Environmental policy imposes social costs, but with the intent of yielding social returns, often over a long period of time. Like other private or public investments, that return is uncertain. But unlike most investments, the uncertainty is complex and is often the objective of the policy itself. Climate change is a good example: it has a very long time horizon and considerable uncertainty over social benefits from abatement. I compare the expected returns from abatement to the variance of those returns, and thereby characterize the risk-return tradeoff for environmental investments. I use "willingness to pay" (WTP) as a welfare measure that describes the social demand for abatement, and show how that demand depends on expected outcomes versus outcome uncertainty. I construct "iso-WTP curves," i.e., social indifference curves that describe welfare-equivalent tradeoffs between risk and return. Given the cost of reducing, say, expected future temperature increases and/or the variance of temperature increases, one can then determine the welfare-maximizing combination of risk and return for policy outcomes.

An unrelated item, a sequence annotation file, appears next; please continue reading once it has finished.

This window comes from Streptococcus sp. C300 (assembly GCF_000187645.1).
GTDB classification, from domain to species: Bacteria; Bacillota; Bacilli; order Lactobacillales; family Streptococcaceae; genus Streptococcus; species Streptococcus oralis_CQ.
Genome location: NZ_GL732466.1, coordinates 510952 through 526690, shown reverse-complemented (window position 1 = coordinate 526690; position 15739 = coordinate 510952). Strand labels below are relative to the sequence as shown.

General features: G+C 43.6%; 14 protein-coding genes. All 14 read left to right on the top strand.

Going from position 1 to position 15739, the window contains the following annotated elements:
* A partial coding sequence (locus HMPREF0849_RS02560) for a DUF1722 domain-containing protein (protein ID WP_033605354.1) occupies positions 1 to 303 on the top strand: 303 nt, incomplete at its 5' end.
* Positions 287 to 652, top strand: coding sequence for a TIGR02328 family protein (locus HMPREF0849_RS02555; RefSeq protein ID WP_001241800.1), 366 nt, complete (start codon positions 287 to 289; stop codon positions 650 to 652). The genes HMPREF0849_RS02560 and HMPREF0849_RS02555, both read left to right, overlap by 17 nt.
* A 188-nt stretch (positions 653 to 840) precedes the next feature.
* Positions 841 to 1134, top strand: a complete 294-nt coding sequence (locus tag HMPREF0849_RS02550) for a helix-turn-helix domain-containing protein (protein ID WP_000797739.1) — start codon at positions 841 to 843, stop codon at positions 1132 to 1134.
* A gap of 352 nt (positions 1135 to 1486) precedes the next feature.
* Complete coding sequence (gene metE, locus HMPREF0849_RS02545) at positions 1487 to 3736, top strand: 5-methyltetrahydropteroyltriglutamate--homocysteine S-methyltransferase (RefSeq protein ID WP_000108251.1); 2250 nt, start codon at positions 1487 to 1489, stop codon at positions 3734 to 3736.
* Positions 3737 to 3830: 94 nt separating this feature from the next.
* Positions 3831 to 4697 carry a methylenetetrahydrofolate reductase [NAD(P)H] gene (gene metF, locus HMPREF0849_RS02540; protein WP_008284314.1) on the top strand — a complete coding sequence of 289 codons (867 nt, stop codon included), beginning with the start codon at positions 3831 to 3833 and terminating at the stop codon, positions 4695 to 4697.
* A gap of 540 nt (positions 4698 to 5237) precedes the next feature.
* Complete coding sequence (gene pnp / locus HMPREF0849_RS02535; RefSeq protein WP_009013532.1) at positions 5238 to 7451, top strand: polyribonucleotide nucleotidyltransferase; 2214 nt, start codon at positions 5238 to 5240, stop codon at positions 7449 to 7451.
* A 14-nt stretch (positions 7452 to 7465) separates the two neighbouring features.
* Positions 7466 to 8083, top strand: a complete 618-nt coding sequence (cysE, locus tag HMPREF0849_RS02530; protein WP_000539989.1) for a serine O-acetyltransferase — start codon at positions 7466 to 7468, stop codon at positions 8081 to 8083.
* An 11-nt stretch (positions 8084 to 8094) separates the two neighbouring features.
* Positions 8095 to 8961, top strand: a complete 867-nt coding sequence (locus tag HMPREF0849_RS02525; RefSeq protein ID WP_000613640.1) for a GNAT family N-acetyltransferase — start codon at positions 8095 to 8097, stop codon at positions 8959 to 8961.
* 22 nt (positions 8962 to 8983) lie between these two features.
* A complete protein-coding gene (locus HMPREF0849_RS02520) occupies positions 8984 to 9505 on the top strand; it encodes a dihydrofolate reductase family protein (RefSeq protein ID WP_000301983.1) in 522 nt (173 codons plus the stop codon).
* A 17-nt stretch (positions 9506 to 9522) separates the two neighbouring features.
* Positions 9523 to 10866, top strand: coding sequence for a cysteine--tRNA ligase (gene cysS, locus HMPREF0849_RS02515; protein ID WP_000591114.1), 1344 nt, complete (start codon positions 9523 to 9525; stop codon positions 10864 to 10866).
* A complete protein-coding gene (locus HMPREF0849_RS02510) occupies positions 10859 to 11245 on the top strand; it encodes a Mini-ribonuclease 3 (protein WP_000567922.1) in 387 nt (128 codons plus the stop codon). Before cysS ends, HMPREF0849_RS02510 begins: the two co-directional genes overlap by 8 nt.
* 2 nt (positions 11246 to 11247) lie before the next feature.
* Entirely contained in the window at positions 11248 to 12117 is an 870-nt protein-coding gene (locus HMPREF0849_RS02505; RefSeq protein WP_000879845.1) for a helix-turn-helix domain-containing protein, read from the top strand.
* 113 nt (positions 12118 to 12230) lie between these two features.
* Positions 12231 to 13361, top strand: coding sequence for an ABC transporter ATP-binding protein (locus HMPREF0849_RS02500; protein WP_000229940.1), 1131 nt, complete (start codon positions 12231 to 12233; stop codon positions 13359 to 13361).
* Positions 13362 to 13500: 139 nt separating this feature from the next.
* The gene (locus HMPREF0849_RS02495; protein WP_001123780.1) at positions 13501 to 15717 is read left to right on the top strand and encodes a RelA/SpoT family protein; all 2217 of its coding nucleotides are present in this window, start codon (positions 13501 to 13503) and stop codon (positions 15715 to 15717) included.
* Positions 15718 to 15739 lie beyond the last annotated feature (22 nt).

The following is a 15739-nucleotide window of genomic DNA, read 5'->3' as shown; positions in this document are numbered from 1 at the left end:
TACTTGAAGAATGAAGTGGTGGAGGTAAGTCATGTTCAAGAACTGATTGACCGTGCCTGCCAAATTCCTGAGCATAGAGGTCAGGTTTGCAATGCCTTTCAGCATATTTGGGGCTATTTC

The economic and policy consequences of catastrophes (paper1)

Risk and return in environmental economics (paper2)